This Summer, A 'Mature' Season For Action Stars And Fashion Models
SCOTT SIMON, HOST:
This is NPR News. I'm Scott Simon.
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SIMON: The thriller "Taken" spawned two sequels and turned 62-year-old Liam Neeson into an action star.
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LIAM NEESON: (As Bryan Mills) What I do have are a very particular set of skills - skills I have acquired over a very long career, skills that make me a nightmare for people like you.
SIMON: And Liam Neeson isn't the only older actor these days with that particular set of skills. Bruce Willis, Denzel Washington, Pierce Brosnan, Sylvester Stallone - they're all just some of the stars who are at least 60 years old and are still making action flicks. And, of course, there is 67-year-old Arnold Schwarzenegger. He'll be back this summer in another "Terminator" movie. NPR's Ina Jaffe covers aging. She joins us now for a conversation we call 1 in 5 because Ina...
INA JAFFE, BYLINE: Because in just 15 years, one-fifth of the U.S. population will be 65 or older.
SIMON: Which is very close to the actors we've just mentioned. But before we get carried away with is this something new - I mean, John Wayne used to make action films, too, I think, into his 60s, didn't he?
JAFFE: Oh, yeah, he did. The difference now seems to be that there is a bunch of these guys at once. "The Expendables," which was co-written, directed by and starred Sylvester Stallone, featured an ensemble of older actors and spawned two sequels. "RED" was another ensemble movie; again, there was a sequel. There is also a sequel in the works to Denzel Washington's "The Equalizer."
SIMON: The fact that there are a lot of sequels suggests that a lot of these movies must be making money. So who's going?
JAFFE: Apparently, the same people who have been watching these stars the past two or three decades. There's a company called Rentrak that gathers demographic data on audiences, and they found that the audience for "The Expendables," for instance, was noticeably older than the audience for "The Fast And Furious" movies. Rentrak's senior media analyst is Paul Dergarabedian, and he told me that being an action hero isn't necessarily identified with youth anymore.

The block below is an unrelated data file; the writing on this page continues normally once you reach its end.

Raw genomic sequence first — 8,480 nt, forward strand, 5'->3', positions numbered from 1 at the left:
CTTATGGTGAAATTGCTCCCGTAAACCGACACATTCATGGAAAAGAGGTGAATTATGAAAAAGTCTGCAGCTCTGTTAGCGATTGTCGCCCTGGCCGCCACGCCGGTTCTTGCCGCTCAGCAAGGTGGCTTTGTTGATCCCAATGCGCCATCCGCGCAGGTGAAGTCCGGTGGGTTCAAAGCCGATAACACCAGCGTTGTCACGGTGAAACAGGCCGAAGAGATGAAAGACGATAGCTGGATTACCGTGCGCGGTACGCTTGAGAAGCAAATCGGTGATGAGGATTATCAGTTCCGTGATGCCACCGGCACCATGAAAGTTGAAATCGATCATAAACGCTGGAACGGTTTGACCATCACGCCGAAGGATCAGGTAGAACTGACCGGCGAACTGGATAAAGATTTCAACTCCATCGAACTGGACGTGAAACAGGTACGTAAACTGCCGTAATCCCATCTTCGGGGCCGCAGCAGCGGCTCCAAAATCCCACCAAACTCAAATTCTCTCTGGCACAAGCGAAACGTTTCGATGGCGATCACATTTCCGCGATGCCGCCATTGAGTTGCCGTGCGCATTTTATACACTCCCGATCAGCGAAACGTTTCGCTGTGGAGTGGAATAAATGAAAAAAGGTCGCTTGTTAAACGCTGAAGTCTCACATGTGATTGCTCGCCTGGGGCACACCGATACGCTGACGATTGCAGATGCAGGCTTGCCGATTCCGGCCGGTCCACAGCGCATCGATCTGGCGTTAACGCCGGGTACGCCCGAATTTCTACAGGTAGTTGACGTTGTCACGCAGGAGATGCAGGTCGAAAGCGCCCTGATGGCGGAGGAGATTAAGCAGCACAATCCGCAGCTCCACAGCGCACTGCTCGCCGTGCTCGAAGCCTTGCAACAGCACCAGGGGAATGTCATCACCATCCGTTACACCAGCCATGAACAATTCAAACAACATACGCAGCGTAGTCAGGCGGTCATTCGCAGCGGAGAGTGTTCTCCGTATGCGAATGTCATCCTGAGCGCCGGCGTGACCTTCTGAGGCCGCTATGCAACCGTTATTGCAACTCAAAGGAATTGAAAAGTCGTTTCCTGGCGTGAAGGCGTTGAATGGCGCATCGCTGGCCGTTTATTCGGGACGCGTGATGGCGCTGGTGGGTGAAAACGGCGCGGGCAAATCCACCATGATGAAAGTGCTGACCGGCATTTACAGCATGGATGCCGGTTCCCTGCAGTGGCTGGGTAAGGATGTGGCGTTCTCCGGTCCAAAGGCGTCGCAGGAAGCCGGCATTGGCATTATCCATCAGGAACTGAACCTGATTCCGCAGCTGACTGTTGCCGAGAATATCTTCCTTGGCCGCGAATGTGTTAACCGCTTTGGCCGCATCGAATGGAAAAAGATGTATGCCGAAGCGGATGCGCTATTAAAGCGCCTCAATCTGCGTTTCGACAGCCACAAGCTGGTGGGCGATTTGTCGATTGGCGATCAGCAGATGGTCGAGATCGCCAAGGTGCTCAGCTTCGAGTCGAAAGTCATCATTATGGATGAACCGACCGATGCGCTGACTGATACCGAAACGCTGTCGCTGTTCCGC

PAUL DERGARABEDIAN: It's really about how you play the part. Of course, there are some action stars that are definitely looking a lot older. And they actually kind of make fun of it, and that's part of it, too, that self-deprecating, awe shucks, I know I'm really old, but I can still kick butt on screen persona.
SIMON: So where is this going - old guys kicking butt has become its own genre?
JAFFE: (Laughter) No, I mean, the biggest thing in action movies these days, Scott, is superheroes. And, you know, it's one thing to still be able to kick butt on screen, but having a butt that looks good in a spandex costume is something completely different. And there's something I should add, though, that being an action hero isn't just a guy thing. One of my favorites is Dame Helen Mirren.
SIMON: It was the "RED" movie, right?
JAFFE: Right, it was the "RED" movies, and she had an automatic weapon in each hand, just like the guys did. But Dame Helen is also part of another trend I want to talk about, Scott. Listen to this.
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HELEN MIRREN: Grow another year bolder. Look and feel more radiant. Our perfect age is now.
UNIDENTIFIED MAN: Age Perfect from L'Oreal Paris.
MIRREN: So are you worth it? More than ever.
SIMON: Well, Dame Helen Mirren can convince me of anything and she certainly does in that spot.
JAFFE: Yeah, she's the spokeswoman there for L'Oreal. But recently, a lot of older women have been front and center in beauty and fashion advertising. Jessica Lange from "American Horror Story" - age 65 - she's promoting makeup for Marc Jacobs. Gray-haired models whose names you don't know have shown up in ads for J. Crew and American Apparel. The Gap is represented by Anjelica Huston, who's 64. And, you know, I started noticing this stuff and I wanted to know is it just my imagination or is this really a trend? So I asked Alice Ericsson. She's an executive creative director at Grey Advertising. She says trend.
ALICE ERICSSON: I mean, there's no escaping. You see it all over the place. I mean, it does create an acceptance of older beauty, which is great, and I think it would be hard to go back to just a completely non-generational view where you just have 15-year-olds or just 18-year-olds.
JAFFE: She said older models are never going to replace the younger ones, but they are probably here to stay. And speaking of here to stay, the upcoming issue of W Magazine features 77-year-old Jane Fonda on the cover, and she's their oldest cover model ever.
JAFFE: Yes, that was a long time ago, Scott.
SIMON: (Laughter) I know.
JAFFE: We date ourselves.
SIMON: (Laughter) NPR's Ina Jaffe - 1 in 5 - talk to you soon, Ina.
JAFFE: Good deal, Scott, thanks.
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